Some call it art, others call it vandalism. Urban street culture expert Thórdís Claessen documents some of the baddest graffiti in the capital.
Published in the 2007 autumn issue of Iceland Review – IR 45.03. By Sara Blask, photographs by Thórdís Claessen. Excerpted from her book, Icepick, released this spring. Available in all of Reykjavík’s major bookstores, or online at amazon.com.
Unless you’re plugged into a graffiti artist’s world, names like Rusto Fats, NY Thins or Gold Dots probably won’t mean anything to you. And no, they’re not a new generation of bagels or characters in the Italian Mafia. In fact, they’re monikers for certain tips snapped onto cans of spray paint that enable artists to achieve a certain kind of line. Need ultra precision? Use a NY Thins. Wide spray? Rusto Fats.
Say no more, Reykjavík’s community of graffiti artists has some cred as documented in Thórdís Claessen’s recent book Icepick, a collection of more than 1,000 photographs she took of street art in the capital and its suburbs. Interspersed among the photos are Claessen’s own illustrations (she’s a graphic designer by trade) and a two-spread guest appearance by Michael De Feo, a.k.a. Flower Guy, an internationally renowned urban artist from New York. Claessen, 32, who co-owns the urban clothing store Ósóma, doesn’t consider herself a traditional graffiti artist but has been interested in urban culture since she got her first breakdance vinyl record at age eight and picked up her first skateboard at 11.
Unlike most major cities, Reykjavík doesn’t have a designated space or a “wall of fame” where people can paint in peace. In fact, the Reykjavík City Council has openly declared a “war” against graffiti and street art. As part of their strategy, the city has budgeted an estimated ISK 500 million (USD 7.8 million) to eliminate the painted art entirely, but Claessen suggests spending a fragment of that money to build legal walls and a designated wall of fame. The goal? To collaborate with the city. “In general, no one wins in a war,” she says, adding that tolerance has improved over the years. “But there is still a huge problem of non-tolerance at the same time. The city government really hates graffiti and regards it as vandalism but at the same time there are people and shop owners who are having graffiti artists come in more and more to decorate their spaces. It has always been a thin line to cross. It’s vandalism and art at the same time.”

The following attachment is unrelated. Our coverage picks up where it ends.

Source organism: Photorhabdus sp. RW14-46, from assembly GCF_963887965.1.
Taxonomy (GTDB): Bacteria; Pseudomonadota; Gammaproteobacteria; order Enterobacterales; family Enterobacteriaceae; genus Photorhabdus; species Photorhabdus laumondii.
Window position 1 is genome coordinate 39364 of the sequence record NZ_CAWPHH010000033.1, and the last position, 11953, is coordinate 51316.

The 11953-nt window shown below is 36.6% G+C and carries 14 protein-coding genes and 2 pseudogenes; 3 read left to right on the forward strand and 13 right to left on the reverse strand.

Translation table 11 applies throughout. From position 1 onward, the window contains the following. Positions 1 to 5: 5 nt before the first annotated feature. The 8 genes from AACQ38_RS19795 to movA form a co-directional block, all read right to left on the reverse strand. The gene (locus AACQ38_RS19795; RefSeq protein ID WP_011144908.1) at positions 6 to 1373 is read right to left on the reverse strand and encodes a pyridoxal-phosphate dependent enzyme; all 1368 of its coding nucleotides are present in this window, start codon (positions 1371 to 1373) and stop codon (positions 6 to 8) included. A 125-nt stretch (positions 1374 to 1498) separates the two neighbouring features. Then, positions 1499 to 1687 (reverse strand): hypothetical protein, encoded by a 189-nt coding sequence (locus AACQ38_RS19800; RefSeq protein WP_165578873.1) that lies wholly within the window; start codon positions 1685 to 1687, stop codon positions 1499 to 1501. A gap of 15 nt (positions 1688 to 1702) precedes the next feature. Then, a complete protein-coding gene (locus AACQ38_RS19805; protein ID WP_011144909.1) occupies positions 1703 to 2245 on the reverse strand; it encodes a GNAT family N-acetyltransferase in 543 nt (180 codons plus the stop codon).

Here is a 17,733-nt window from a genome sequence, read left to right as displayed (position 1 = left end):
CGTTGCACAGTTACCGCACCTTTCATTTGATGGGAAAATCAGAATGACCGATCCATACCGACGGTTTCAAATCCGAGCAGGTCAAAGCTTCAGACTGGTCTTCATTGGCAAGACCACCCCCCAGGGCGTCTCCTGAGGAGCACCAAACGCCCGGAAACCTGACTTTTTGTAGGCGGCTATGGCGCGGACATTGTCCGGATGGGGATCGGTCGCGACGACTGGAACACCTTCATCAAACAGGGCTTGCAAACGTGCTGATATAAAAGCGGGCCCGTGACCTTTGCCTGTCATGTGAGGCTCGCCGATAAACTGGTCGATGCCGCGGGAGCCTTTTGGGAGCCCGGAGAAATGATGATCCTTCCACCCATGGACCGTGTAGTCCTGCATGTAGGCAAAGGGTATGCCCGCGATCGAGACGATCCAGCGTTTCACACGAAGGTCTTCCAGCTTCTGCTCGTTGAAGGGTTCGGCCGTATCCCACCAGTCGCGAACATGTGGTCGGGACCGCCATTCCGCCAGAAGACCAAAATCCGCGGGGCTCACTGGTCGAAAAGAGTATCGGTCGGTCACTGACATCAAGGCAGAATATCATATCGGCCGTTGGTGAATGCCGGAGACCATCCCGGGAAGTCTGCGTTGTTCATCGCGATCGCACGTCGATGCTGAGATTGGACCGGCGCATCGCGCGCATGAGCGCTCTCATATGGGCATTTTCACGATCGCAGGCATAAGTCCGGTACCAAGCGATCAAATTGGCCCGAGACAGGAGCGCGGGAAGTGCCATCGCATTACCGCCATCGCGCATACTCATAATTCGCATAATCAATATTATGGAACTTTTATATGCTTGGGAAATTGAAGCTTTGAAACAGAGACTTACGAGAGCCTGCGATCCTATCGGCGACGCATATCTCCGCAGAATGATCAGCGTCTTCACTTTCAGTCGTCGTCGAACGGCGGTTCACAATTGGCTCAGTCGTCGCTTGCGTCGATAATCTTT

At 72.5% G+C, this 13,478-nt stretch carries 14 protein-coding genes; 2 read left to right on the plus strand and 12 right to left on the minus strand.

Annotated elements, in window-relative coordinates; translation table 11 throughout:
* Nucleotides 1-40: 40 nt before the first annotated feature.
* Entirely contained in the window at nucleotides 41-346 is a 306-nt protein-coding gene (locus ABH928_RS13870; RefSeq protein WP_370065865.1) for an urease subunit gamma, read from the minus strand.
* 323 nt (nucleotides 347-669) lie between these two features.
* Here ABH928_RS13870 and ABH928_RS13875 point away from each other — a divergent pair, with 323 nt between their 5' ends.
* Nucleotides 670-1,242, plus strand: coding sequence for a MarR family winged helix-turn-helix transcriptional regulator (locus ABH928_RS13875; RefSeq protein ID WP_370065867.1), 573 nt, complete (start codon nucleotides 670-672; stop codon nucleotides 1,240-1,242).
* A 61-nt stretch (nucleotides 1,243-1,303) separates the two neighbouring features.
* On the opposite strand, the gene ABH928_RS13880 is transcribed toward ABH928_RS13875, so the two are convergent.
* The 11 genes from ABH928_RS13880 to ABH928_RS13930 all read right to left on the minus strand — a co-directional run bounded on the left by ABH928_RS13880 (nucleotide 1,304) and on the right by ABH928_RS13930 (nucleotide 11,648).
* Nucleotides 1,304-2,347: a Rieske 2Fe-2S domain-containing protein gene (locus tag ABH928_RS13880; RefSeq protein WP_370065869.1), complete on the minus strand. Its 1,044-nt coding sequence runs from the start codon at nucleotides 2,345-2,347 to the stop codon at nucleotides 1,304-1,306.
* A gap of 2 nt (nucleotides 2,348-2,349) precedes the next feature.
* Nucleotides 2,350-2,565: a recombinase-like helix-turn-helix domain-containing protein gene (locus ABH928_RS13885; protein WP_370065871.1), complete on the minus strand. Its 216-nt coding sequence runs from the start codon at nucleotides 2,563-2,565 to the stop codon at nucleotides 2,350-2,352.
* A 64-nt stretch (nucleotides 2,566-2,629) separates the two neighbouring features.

Call it what you prefer—art or vandalism—few can refute the colorful and storied history of graffiti. The first examples date back to ancient Greece and the Roman Empire, where inscriptions were often found on the walls of sepulchers or ruins like the Catacombs of Rome and Pompeii. The practice has been evolving ever since, with the first known example of “modern graffiti” located in the ancient Greek city of Ephesus in modern-day Turkey. Contemporary graffiti, which is often associated with hiphop culture, began in the mid to late 1960s, making its way to New York City and rapidly becoming a phenomenon. Urban youth started to reclaim sections of their neighborhoods through “tagging” and by 1971 several artists in particular started to gain notoriety in the city, including Taki 183, the subject of a 1971 article in the New York Times entitled “‘Taki 183’ Spawns Pen Pals.” The art form peaked in the mid-1970s, with the heaviest graffiti “bombing” in the States taking place during this time.
In recent years graffiti has become increasingly recognized as a more acceptable art form with museums and galleries around the world showcasing some of the best of the best, including the Brooklyn Museum and even the Reykjavík Art Museum at Kjarvalsstadir, where a 16-square-meter mural created by Claessen—a graphic blend of photos from Icepick and personal drawings—was exhibited in the same room as work from design giants 66ºNorth and Nikita. Banksy, a renowned graffiti artist from the UK, has assumed cult status among wide circles in the art world, drawing a bank-breaking USD 576,000 at an auction this April for his piece, “Space Girl & Bird.” A month later he won the Greatest Briton in the Arts award, which he predictably didn’t show up to collect so he could maintain his notoriously anonymous status.
Though Banksy hasn’t tagged anything in Iceland yet, more and more locals are starting to leave their mark. Ironically, the city in fact supports the art form by providing some artists with cans to tag various city walls during events like the annual Menningarnótt, Iceland’s culture night, and last year’s Winter Lights Festival.
Claessen has never tagged herself (well, okay, once she tried to paint with a spray can, which she says was “total crap”) although she admits she has “been out there with my hood over my head in the nighttime pasting up stuff illegally.” By pasting she means papering sheep. Yes, sheep made of paper. A three-meter-high sheep glued on one wall and a sheep dressed in a leather jacket while playing a guitar on another wall. And that’s only the beginning of the sheep theme, which is constantly evolving, says Claessen. “It’s just paper, it’s not really a big deal. Plus it rains a lot so it all blows away in a few days.”